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Femtosecond Laser Used For Cataract Surgery

September 2, 2016

A new study suggests that femtosecond laser-assisted cataract surgery could be beneficial for challenging cataract cases. The study showed that patients with shallow anterior chambers had less anterior chamber inflammation and less corneal edema the day after surgery when treated with the femtosecond laser. Those results were in comparison with patients treated with manual phacoemulsification in the randomized clinical trial.

For many patients, it’s essential that they have a quick recovery time, and all eye doctors want their patients to be as happy and comfortable as possible the day after surgery. And it appears that the femtosecond laser-assisted cataract surgery does just that, especially in more difficult cases.

Shail Vasavada, DO, from the Raghudeep Eye Hospital in Ahmedabad, India, explains that, “Shallow anterior chambers are known to pose surgical difficulties, including longer surgery time and longer postoperative recovery.”

Cataract surgery involves delicately cutting the outer layers of the eye and removing the lens, then replacing it with a new, synthetic intraocular lens (IOL). While it is one of the most common surgeries in the country, there are chances of complications or longer recovery times. So the study looked at whether femtosecond laser-assisted surgery could reduce those complications and lead to a shorter recovery.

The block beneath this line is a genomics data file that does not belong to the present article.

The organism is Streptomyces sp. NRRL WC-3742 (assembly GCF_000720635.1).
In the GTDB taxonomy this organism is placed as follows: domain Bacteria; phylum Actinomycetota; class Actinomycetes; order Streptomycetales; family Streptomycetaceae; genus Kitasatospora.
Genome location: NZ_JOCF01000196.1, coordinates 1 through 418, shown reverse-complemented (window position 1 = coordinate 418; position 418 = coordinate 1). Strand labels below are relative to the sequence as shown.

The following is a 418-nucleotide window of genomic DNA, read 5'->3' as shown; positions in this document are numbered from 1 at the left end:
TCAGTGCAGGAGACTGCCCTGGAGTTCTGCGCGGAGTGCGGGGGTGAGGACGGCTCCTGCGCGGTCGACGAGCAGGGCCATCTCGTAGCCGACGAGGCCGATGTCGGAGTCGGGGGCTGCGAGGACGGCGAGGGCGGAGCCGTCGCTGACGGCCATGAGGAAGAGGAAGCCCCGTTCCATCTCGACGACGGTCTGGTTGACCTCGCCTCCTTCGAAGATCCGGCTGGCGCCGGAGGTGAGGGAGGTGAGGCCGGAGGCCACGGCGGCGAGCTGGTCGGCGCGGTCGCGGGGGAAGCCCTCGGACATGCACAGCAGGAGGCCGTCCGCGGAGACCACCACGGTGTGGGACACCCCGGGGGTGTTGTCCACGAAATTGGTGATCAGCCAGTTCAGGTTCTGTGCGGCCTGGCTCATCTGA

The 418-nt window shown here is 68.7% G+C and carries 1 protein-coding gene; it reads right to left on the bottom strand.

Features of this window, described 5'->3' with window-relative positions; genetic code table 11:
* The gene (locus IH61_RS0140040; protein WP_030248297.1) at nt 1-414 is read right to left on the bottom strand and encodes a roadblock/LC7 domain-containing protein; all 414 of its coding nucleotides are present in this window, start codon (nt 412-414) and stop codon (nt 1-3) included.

After looking at the results of the study, Dr. Vasavada’s conclusion was that, “Femtosecond laser­-assisted cataract surgery definitely leads to less anterior segment inflammation and less corneal injury during surgery.”

The laser makes life easier for both the surgeon and the patient. When the femtosecond laser was first introduced, it was controversial—mainly due to the high cost of the laser. But as evidence like this study has continued to build and surgeons using the laser speak out, the case for using the femtosecond laser has grown stronger.

The femtosecond laser doesn’t just help make cataract surgery easier and more comfortable for both the patient and surgeon, but it also offers the chance to reduce and control astigmatism in cataract patients.

Femtosecond lasers operate at one-quadrillionth of a second, resulting in the ability to cut the eye’s outer layers at the molecular level. This allows surgeons to make the most precise and accurate incisions possible, while doing minimal damage to the surrounding tissue.

Here at OCLI, our Dr. Cary Silverman was the first ophthalmologist in New Jersey to offer the new, state-of-the-art HD Femtosecond Laser Cataract Surgery with the Catalys Laser System. He is also one of a few surgeons worldwide who can offer surgery on multiple platforms (the Catalys and LenSx lasers)  Our goal is to always be on the cutting edge of eye health and surgery, and we’re happy to know that so many people are seeing the benefits of femtosecond laser-assisted cataract surgery.

As the results of studies and the testimonials from surgeons around the country roll in, it certainly seems like the femtosecond laser is worth its price tag. If you’re looking to learn more about Femtosecond HD Laser Cataract Surgery or are interested in finding out whether or not you would be a good candidate for this procedure, be sure to contact OCLI today.

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